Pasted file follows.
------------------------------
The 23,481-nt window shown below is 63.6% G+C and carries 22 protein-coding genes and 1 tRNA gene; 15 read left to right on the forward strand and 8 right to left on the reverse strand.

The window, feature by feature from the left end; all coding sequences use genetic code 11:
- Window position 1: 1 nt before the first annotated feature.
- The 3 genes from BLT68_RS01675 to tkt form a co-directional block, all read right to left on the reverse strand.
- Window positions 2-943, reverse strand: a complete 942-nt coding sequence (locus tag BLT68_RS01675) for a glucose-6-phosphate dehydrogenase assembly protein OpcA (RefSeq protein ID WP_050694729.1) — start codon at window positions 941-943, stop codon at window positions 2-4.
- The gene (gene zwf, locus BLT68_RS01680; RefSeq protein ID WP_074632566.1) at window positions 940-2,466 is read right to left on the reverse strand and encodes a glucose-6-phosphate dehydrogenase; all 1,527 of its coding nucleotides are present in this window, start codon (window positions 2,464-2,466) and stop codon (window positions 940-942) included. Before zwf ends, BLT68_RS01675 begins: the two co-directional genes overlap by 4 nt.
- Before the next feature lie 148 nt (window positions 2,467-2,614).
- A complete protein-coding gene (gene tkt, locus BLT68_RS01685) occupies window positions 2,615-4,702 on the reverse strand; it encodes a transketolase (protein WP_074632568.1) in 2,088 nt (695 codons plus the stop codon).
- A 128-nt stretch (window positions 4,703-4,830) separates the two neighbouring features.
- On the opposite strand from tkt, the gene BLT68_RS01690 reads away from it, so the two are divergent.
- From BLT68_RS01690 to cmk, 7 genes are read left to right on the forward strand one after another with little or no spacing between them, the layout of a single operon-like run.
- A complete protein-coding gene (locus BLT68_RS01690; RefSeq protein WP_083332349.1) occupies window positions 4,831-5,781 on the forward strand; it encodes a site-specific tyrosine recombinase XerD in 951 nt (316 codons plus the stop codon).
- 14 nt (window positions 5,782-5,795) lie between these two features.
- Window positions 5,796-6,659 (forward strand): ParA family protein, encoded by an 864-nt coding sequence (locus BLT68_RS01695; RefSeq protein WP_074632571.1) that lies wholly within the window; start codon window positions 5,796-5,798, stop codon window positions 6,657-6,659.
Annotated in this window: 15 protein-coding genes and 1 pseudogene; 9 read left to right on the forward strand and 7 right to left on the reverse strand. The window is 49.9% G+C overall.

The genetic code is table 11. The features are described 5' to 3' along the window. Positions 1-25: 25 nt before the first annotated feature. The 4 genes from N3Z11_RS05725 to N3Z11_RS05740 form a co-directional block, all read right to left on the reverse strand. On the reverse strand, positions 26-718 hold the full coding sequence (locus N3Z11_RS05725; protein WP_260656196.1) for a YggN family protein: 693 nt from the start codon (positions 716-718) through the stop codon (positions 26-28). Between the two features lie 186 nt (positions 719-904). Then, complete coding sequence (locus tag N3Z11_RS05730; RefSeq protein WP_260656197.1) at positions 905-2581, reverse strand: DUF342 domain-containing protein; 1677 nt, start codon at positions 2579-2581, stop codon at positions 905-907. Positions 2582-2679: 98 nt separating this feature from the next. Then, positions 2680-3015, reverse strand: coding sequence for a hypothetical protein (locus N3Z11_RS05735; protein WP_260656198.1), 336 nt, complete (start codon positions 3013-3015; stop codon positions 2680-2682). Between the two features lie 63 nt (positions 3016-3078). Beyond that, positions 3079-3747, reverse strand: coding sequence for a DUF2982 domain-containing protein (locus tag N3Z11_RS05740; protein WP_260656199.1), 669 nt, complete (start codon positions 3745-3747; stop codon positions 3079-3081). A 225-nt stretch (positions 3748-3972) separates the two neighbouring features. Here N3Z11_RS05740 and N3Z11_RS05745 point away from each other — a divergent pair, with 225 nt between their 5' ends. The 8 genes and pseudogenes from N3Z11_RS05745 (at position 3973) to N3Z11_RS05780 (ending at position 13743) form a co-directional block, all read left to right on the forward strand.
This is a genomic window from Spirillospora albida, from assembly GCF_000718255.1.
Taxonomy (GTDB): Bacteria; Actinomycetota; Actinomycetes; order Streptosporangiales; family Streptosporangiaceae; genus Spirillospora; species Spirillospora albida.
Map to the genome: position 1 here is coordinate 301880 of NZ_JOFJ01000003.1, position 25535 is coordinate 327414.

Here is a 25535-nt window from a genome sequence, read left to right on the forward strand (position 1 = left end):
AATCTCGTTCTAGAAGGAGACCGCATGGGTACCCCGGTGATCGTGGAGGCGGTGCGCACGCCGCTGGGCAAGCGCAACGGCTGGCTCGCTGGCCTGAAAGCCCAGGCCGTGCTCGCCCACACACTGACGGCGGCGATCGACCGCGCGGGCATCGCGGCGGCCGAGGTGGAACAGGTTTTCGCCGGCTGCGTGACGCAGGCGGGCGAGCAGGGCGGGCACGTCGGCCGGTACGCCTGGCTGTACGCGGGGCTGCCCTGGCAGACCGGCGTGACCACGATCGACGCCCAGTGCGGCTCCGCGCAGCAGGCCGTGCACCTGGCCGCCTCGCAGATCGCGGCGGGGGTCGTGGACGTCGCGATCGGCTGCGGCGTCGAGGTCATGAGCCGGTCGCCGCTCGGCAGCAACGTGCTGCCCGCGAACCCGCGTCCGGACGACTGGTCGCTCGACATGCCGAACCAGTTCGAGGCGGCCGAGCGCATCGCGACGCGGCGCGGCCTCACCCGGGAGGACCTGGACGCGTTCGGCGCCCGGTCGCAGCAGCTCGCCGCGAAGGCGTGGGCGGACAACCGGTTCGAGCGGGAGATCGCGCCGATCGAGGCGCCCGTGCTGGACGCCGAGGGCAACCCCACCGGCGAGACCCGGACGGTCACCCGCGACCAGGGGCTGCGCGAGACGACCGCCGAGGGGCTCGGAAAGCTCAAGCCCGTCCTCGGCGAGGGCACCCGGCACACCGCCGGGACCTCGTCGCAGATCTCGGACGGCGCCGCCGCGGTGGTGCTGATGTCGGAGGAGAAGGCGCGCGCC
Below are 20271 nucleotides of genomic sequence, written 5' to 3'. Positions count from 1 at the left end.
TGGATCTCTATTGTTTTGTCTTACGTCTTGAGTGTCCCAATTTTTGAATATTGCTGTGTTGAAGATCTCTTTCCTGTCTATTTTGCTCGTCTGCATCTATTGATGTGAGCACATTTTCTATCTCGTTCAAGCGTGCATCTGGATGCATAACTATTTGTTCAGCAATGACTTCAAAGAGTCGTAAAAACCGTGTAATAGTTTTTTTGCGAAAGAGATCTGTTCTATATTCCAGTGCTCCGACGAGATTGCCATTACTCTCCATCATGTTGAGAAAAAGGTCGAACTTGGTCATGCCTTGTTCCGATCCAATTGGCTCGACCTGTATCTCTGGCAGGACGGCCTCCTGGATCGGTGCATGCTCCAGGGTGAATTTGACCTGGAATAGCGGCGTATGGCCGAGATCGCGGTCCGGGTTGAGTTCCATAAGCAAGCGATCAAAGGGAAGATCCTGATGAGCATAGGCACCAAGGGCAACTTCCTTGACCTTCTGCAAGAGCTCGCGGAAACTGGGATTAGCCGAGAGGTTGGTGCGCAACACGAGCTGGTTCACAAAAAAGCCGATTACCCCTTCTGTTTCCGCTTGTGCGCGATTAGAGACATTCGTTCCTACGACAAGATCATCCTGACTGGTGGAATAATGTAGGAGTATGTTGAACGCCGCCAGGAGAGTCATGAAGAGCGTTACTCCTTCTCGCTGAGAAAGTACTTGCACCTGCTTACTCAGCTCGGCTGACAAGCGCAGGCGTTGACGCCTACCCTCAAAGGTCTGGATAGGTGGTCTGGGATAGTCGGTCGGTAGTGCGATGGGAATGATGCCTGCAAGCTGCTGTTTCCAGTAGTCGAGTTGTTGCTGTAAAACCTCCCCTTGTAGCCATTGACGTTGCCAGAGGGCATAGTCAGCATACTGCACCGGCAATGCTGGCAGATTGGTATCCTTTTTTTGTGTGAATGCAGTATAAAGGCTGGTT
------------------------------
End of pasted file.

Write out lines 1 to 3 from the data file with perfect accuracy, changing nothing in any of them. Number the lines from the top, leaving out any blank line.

The 23,481-nt window shown below is 63.6% G+C and carries 22 protein-coding genes and 1 tRNA gene; 15 read left to right on the forward strand and 8 right to left on the reverse strand.

The window, feature by feature from the left end; all coding sequences use genetic code 11:
- Window position 1: 1 nt before the first annotated feature.